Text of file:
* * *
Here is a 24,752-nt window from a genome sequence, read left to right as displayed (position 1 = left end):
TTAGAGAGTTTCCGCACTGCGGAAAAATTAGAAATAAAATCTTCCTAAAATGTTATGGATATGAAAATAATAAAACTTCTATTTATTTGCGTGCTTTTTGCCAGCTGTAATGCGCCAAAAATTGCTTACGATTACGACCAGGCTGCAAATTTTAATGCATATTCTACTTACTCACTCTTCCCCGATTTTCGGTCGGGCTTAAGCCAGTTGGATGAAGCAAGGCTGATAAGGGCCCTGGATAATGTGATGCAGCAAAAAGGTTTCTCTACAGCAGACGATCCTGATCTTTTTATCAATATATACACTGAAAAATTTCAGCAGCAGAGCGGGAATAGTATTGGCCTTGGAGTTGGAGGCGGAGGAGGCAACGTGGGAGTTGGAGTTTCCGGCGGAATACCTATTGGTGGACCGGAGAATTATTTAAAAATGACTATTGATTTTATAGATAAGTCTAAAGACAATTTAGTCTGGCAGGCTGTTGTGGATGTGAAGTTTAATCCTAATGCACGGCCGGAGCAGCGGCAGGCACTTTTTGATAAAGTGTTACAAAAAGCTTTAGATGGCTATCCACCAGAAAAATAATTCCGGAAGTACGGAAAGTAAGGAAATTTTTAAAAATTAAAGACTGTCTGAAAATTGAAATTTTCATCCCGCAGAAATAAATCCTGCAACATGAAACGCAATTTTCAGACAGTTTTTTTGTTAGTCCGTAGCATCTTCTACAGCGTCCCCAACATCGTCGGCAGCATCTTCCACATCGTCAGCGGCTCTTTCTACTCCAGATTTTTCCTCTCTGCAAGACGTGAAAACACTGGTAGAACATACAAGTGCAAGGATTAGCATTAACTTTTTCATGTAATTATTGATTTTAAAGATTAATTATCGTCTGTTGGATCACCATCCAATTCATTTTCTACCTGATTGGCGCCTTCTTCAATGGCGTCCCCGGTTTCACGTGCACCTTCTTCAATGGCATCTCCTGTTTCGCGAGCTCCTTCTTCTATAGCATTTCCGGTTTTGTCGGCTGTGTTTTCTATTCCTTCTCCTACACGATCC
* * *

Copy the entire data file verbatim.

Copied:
Here is a 24,752-nt window from a genome sequence, read left to right as displayed (position 1 = left end):
TTAGAGAGTTTCCGCACTGCGGAAAAATTAGAAATAAAATCTTCCTAAAATGTTATGGATATGAAAATAATAAAACTTCTATTTATTTGCGTGCTTTTTGCCAGCTGTAATGCGCCAAAAATTGCTTACGATTACGACCAGGCTGCAAATTTTAATGCATATTCTACTTACTCACTCTTCCCCGATTTTCGGTCGGGCTTAAGCCAGTTGGATGAAGCAAGGCTGATAAGGGCCCTGGATAATGTGATGCAGCAAAAAGGTTTCTCTACAGCAGACGATCCTGATCTTTTTATCAATATATACACTGAAAAATTTCAGCAGCAGAGCGGGAATAGTATTGGCCTTGGAGTTGGAGGCGGAGGAGGCAACGTGGGAGTTGGAGTTTCCGGCGGAATACCTATTGGTGGACCGGAGAATTATTTAAAAATGACTATTGATTTTATAGATAAGTCTAAAGACAATTTAGTCTGGCAGGCTGTTGTGGATGTGAAGTTTAATCCTAATGCACGGCCGGAGCAGCGGCAGGCACTTTTTGATAAAGTGTTACAAAAAGCTTTAGATGGCTATCCACCAGAAAAATAATTCCGGAAGTACGGAAAGTAAGGAAATTTTTAAAAATTAAAGACTGTCTGAAAATTGAAATTTTCATCCCGCAGAAATAAATCCTGCAACATGAAACGCAATTTTCAGACAGTTTTTTTGTTAGTCCGTAGCATCTTCTACAGCGTCCCCAACATCGTCGGCAGCATCTTCCACATCGTCAGCGGCTCTTTCTACTCCAGATTTTTCCTCTCTGCAAGACGTGAAAACACTGGTAGAACATACAAGTGCAAGGATTAGCATTAACTTTTTCATGTAATTATTGATTTTAAAGATTAATTATCGTCTGTTGGATCACCATCCAATTCATTTTCTACCTGATTGGCGCCTTCTTCAATGGCGTCCCCGGTTTCACGTGCACCTTCTTCAATGGCATCTCCTGTTTCGCGAGCTCCTTCTTCTATAGCATTTCCGGTTTTGTCGGCTGTGTTTTCTATTCCTTCTCCTACACGATCC